I saw this rather striking ad at the Bob Hope Airport in Burbank this morning (pre-quake):
Lady Justice ad in airport.JPG
The text on the right says: “Justice may be blind but she still sees it our way 92.3% of the time.”
Call me a sick nut but at first I thought it was an ad for the United States of America, to make me feel good about all the rigmarole a person has to go through at airport security these days.
But it turns out that Lady Justice was posing for another almost-all-knowing entity.
Find out who it is after the jump.

double red triangle arrows Continue reading “Law Firm Mascot of the Day: Lady J.”

Star Simpson MIT student fashion Above the Law blog.jpgIn the wake of our recent post about a dubious defense, here’s another one:

A lawyer for an MIT student held at gunpoint after she walked into Logan International Airport wearing what authorities believed was a bomb asked a judge to throw out the charges Friday, saying the device was a legitimate form of free speech….

Thomas Dwyer Jr., a lawyer for Simpson, said his client didn’t think her shirt would scare anyone. He said she’d been wearing the shirt for several days on the Massachusetts Institute of Technology campus, and it had not alarmed anyone….

“People make these objects part of their identity. It’s a part of their personal expression,” he said. “They are legitimate forms of First Amendment expression.”

Writes Blogonaut:

[A] 9mm round from an airport police handgun might be a legitimate “free speech” reply to a person with a battery-powered rectangular device on their chest with flashing lights and apparent plastic explosive in their hands.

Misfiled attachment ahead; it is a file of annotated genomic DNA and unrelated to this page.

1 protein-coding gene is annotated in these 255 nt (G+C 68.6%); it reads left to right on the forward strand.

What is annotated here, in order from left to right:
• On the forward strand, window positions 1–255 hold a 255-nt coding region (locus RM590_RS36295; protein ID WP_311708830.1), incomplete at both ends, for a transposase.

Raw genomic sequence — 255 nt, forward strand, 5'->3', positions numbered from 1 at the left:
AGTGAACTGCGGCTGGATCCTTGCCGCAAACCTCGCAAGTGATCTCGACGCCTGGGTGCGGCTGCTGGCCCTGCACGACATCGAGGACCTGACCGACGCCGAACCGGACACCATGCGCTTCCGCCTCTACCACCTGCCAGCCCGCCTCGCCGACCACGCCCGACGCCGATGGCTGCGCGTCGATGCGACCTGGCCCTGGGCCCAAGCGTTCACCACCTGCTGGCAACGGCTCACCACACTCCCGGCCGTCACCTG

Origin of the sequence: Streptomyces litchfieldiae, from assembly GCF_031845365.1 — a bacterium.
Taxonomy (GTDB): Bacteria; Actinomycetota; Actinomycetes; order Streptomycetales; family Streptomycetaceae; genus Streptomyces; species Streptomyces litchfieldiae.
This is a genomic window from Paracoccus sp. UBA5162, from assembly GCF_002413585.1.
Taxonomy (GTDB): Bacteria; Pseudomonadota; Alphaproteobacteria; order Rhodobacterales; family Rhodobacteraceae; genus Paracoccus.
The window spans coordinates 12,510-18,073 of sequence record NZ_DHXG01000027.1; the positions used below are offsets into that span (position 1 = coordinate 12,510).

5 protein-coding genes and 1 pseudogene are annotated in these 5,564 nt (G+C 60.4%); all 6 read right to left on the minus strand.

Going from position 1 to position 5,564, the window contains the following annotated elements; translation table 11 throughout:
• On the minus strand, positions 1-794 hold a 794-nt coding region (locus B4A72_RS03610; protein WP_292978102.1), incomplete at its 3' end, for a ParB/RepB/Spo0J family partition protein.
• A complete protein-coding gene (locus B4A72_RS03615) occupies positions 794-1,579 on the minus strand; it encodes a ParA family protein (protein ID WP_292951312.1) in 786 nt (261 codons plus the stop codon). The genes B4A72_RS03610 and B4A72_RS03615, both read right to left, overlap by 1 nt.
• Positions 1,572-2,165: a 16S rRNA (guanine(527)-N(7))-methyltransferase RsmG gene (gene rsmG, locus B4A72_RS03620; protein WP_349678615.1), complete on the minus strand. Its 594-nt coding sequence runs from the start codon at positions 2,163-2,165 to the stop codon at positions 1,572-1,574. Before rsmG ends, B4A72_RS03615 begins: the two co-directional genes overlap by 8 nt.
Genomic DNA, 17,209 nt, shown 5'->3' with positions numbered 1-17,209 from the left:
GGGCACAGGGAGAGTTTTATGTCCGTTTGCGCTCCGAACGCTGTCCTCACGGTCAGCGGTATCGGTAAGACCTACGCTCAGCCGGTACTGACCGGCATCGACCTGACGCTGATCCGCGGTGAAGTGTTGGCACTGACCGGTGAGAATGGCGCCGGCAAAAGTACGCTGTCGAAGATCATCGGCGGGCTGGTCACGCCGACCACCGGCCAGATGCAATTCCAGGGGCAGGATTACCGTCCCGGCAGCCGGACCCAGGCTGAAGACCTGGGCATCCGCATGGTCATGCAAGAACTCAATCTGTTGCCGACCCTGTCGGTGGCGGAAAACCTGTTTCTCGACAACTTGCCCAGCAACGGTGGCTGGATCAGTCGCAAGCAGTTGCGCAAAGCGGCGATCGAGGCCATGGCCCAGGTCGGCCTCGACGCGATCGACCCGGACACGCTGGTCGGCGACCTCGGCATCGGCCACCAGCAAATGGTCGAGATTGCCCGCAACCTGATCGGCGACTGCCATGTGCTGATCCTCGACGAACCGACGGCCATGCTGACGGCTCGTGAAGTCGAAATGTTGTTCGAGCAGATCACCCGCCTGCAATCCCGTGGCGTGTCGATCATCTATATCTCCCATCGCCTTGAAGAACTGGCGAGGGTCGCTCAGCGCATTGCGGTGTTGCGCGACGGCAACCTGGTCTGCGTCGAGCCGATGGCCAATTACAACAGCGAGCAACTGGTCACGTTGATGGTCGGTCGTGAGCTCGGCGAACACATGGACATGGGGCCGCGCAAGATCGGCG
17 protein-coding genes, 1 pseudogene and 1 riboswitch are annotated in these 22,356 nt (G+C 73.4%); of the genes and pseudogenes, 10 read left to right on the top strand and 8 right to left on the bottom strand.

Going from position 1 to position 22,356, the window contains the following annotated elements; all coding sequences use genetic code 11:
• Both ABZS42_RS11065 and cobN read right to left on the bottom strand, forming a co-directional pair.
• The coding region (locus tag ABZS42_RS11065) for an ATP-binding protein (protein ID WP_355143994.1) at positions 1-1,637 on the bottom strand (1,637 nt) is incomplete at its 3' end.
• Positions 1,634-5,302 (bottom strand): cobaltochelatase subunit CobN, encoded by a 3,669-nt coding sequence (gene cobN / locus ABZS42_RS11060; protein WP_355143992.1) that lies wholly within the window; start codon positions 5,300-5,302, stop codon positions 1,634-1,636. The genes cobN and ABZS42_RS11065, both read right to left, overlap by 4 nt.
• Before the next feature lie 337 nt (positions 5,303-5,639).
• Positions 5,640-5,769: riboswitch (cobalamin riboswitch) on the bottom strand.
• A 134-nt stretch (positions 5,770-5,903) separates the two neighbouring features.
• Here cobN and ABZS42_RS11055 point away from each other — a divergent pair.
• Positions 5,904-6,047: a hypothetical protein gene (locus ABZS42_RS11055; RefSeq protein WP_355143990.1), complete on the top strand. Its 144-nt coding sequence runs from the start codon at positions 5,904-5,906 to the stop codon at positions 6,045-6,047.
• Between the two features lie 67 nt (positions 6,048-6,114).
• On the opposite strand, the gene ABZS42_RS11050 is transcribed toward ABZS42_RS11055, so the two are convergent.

The marketplace of ideas. Ain’t it grand?
P.S. Is the Tom Dwyer involved in this case the well-regarded Thomas E. Dwyer, Jr., of Dwyer & Collora (formerly Dwyer, Collora & Gernter, before Nancy Gertner was appointed to the federal bench)? If so, we’d expect a former state and federal prosecutor to offer a more compelling defense.
P.P.S. In fairness to Dwyer, another argument he’s making — that state law does not clearly define a “hoax device” — seems stronger.
Woman charged with wearing fake bomb says device was free speech [Worcester Telegram via Blogonaut]
Earlier: From the Department of Dubious Defenses

Kyla Ebbert Hooters Playboy breasts nude Above the Law blog.jpgRemember Kyla Ebbert, the comely young woman whose sexy outfit was deemed too revealing for flight by Southwest Airlines? We mentioned her story in passing back in this post (fourth link).
Well, it seems that Ms. Ebbert is back in the news — er, nude. From the AP:

A 23-year-old college student who was told by a Southwest Airlines employee that her outfit was too revealing to fly is wearing even less on Playboy’s Web site….

Kyla Ebbert appears in a series of pictures — some in lingerie, some nude — under the heading, “Legs in the Air.”

“They’re very tastefully done,” Ebbert told The Associated Press on Thursday. “I don’t see anything wrong with the female body.”

Indeed. And we’re big fans of Playboy, which we read strictly for the articles (and the ATL shout-outs).
So what does Kyla Ebbert want to do with her life?

Ebbert worked at a Hooters in San Diego but said she wants to become an attorney, and doesn’t think posing nude should get in the way of her professional aspirations.

“This was beautiful and classy. I don’t see why it would affect a professional position,” she said. “I’d do it again in a heartbeat.”

Ebbert is absolutely right — there’s a long and distinguished tradition of law students posing in various states of undress. See here.
So, when’s the application deadline for Miami Law?
Flyer told to change outfit poses nude [AP via Yahoo! News]